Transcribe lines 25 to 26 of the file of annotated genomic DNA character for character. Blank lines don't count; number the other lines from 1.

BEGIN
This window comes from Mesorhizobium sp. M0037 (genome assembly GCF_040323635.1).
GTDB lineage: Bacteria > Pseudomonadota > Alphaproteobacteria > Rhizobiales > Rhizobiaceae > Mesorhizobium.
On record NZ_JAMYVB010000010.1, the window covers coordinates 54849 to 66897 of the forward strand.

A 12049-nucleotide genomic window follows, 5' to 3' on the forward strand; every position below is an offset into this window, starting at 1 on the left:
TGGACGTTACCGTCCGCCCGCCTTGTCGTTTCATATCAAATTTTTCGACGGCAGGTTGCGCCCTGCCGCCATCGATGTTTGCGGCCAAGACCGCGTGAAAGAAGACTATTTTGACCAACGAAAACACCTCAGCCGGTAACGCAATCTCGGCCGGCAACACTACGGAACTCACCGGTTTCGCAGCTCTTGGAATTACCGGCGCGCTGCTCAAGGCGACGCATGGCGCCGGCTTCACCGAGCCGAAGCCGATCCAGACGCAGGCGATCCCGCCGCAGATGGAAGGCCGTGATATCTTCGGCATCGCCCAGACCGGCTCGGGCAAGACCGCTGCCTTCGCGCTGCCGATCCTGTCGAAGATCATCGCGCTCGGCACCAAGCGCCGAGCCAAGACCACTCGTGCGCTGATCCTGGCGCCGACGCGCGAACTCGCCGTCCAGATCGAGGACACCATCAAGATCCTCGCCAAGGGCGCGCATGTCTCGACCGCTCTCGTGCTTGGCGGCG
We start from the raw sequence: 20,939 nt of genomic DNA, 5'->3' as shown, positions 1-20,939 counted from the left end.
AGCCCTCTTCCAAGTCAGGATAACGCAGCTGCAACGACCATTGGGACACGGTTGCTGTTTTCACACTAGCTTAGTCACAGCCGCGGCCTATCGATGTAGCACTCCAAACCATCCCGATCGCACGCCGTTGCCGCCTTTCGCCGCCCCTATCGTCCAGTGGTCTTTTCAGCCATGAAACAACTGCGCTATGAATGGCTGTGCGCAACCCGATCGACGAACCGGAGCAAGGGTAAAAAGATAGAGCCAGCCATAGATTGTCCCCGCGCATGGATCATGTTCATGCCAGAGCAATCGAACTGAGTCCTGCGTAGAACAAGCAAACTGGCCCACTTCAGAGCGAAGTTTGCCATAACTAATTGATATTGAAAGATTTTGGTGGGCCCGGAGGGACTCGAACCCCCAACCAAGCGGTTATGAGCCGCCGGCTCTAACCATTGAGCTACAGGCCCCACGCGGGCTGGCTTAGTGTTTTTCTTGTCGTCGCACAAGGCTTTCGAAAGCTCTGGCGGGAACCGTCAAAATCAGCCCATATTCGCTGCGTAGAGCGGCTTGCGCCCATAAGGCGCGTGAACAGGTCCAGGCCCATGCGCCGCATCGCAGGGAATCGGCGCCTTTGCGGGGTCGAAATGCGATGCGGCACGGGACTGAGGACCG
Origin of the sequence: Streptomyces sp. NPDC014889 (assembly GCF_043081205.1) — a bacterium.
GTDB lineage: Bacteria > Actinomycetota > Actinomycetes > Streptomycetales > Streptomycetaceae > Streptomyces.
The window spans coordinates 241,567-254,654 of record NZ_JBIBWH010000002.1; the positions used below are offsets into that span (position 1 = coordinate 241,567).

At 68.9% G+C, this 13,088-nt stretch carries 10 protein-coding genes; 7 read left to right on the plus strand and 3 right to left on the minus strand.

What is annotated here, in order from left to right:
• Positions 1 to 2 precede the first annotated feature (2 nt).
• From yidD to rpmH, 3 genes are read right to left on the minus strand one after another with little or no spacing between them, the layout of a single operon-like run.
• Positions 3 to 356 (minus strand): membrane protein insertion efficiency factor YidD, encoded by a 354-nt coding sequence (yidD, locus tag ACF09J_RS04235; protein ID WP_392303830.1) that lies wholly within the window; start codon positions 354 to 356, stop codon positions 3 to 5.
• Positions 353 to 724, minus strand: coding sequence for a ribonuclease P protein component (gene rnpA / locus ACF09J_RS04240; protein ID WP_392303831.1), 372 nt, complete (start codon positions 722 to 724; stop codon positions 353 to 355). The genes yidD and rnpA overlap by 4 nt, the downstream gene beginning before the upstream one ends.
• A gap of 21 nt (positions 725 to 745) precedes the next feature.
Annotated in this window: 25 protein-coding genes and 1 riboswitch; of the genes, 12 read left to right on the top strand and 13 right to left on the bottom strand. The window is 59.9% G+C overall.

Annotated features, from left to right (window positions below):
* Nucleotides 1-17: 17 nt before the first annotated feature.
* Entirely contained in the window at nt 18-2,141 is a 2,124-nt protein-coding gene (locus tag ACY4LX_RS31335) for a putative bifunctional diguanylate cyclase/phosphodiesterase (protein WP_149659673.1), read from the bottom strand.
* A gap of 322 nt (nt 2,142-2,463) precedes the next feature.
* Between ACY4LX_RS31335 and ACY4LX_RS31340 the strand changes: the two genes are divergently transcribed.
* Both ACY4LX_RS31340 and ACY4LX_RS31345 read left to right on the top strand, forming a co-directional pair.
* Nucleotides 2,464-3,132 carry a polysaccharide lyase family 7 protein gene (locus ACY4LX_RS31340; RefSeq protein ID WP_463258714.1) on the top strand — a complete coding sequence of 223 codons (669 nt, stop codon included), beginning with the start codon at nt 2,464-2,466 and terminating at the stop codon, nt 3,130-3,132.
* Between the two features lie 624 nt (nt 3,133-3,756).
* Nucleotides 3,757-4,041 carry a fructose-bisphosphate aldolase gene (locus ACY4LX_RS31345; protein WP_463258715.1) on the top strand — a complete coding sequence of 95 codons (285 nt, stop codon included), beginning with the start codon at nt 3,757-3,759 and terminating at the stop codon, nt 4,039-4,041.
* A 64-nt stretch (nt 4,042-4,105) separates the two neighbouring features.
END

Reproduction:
* Nucleotides 2,464-3,132 carry a polysaccharide lyase family 7 protein gene (locus ACY4LX_RS31340; RefSeq protein ID WP_463258714.1) on the top strand — a complete coding sequence of 223 codons (669 nt, stop codon included), beginning with the start codon at nt 2,464-2,466 and terminating at the stop codon, nt 3,130-3,132.
* Between the two features lie 624 nt (nt 3,133-3,756).